The man behind UK-based events like the Housin Project and Filth, DJ Nick Clarke (a.k.a. Groove Patrol) relocated to Tokyo four years ago. Since arriving in town, he’s supported a slew of big-name international DJs at major clubs while also helping to form events collective Phonika Tokyo, which gathers together DJs, live artists, photographers and VJs for parties at leading venues such as Velours, 57 and Warehouse702.
How did you get into dance music?
I would go to shows before I was old enough to get into clubs. I got my first turntables when I was 17—the ever-indulgent silver 1200s. They were the love of my life, and are sitting in storage back home. I miss ’em…
What’s your sound?
I always try to be at the deeper end of the spectrum, maybe a little less obvious. Half of my set probably contains older house and techno, with sometimes a load of old disco cuts thrown in, to boot.
How do the UK and Japan scenes compare?
England is spoilt for choice, and I don’t think they know how lucky they are sometimes. Look at the lineups at Fabric week in, week out. They have the biggest DJs on the planet in one night—eight to ten of them—all for under ¥4,000. In Tokyo, clubbers have to pay the same amount to see one of those guys spin.
Tell us a little about your roles here…
Phonika is a club event that focuses on showcasing the best international and local talent. We try and keep it interesting by installing heavyweight visuals, and always try to bring that live aspect with regard to main artists. Eggworm is a Tokyo event company seeking to create unique experiences through visually exceptional venues and artistic concepts.
How did Phonika Tokyo start?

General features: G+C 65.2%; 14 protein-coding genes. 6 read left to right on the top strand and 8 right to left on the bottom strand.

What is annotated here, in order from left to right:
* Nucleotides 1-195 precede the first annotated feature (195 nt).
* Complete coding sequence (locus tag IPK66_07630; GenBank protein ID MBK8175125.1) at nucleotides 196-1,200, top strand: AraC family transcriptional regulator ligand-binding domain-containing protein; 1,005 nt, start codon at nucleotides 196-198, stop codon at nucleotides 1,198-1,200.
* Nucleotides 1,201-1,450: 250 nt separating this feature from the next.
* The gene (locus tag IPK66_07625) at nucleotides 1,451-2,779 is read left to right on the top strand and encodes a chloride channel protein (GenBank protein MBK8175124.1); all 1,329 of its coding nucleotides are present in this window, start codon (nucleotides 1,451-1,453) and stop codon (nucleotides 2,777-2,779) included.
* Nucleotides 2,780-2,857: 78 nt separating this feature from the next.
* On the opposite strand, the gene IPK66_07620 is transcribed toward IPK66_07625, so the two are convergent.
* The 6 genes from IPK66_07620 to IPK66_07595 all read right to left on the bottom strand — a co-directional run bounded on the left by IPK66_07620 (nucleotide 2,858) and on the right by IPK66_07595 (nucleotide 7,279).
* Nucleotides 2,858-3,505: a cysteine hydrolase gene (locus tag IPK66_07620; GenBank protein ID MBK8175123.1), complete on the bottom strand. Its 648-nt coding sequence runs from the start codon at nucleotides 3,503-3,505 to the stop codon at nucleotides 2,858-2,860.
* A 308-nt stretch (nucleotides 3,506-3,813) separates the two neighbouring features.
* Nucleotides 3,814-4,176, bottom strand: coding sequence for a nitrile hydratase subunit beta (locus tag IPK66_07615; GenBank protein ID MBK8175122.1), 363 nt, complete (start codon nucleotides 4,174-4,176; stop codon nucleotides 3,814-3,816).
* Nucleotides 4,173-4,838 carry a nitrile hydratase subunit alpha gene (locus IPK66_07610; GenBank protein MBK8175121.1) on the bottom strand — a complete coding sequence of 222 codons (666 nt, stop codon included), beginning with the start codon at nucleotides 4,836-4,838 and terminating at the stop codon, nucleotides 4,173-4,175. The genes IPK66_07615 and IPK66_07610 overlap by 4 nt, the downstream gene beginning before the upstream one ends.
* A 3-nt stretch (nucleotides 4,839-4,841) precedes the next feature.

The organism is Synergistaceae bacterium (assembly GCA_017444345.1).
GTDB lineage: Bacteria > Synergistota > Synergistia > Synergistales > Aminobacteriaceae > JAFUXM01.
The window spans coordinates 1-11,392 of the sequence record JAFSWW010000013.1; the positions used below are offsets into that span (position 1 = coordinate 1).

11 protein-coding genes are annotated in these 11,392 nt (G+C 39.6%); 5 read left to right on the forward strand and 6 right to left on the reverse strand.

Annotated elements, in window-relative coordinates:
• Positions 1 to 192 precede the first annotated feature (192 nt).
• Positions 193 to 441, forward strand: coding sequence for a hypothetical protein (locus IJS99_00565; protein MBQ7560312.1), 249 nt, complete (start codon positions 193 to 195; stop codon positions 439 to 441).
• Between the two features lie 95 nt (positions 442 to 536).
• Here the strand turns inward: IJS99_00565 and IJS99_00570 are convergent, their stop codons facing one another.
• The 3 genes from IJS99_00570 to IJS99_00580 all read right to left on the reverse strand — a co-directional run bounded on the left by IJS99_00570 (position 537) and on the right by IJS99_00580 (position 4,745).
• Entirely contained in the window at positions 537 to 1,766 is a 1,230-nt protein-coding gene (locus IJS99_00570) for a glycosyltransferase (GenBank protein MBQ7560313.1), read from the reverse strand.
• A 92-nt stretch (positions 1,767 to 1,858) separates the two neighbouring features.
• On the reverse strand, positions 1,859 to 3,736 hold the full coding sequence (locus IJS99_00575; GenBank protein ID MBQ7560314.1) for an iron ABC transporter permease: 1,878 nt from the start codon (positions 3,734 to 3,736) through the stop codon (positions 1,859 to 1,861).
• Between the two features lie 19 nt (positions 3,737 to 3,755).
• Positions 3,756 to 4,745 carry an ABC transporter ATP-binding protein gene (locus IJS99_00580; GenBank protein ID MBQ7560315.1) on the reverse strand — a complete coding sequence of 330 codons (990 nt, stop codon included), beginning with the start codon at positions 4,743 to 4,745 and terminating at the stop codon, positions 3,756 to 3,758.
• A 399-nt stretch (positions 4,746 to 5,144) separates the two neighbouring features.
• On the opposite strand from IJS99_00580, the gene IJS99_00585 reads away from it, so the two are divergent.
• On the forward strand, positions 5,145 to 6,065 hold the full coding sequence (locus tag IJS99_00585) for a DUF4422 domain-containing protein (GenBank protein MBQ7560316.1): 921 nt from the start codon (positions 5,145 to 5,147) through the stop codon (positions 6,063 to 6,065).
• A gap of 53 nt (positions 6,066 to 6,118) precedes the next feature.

In Tokyo, it wasn’t too difficult, to be honest. The hard work is making it last and keeping it fresh. We are always watching what others are doing right and wrong. It’s important to stand your ground and be as straight as possible with everyone. I think that’s why Phonika has grown so fast in under 18 months. Without the people around us wanting us to succeed, we’d probably be just a bunch of bedroom DJs.
Is there a strong expat DJ scene in Tokyo?
I think the expat DJ scene is healthy–there are many opportunities if someone wants to go and get their name out. No need for stepping on people’s toes or sharpening that knife for a bit of backstabbing. Stick to your guns, be nice, do what you say you will and play some shit-hot records. Simple. That said, there are some amazing homegrown DJs here, and I’d recommend the less obvious parties. Some events, with under 50 people and a couple of unknown Japanese cats at the helm, will open you up.
Anything coming up we that should know about?
Minimal tech-funk producer Bodycode, from respected label Ghostly International, will play live at our Phonika 12 party at Warehouse702 on Saturday. Also, in the summer, Eggworm will be putting on a festival within Tokyo’s city limits—5,000 revelers in one of the most exciting spaces I have ever been to.
Phonika 12@Warehouse702, Feb 6. The Social@Xex, Feb 12. See club listings for details. www.phonikatokyo.com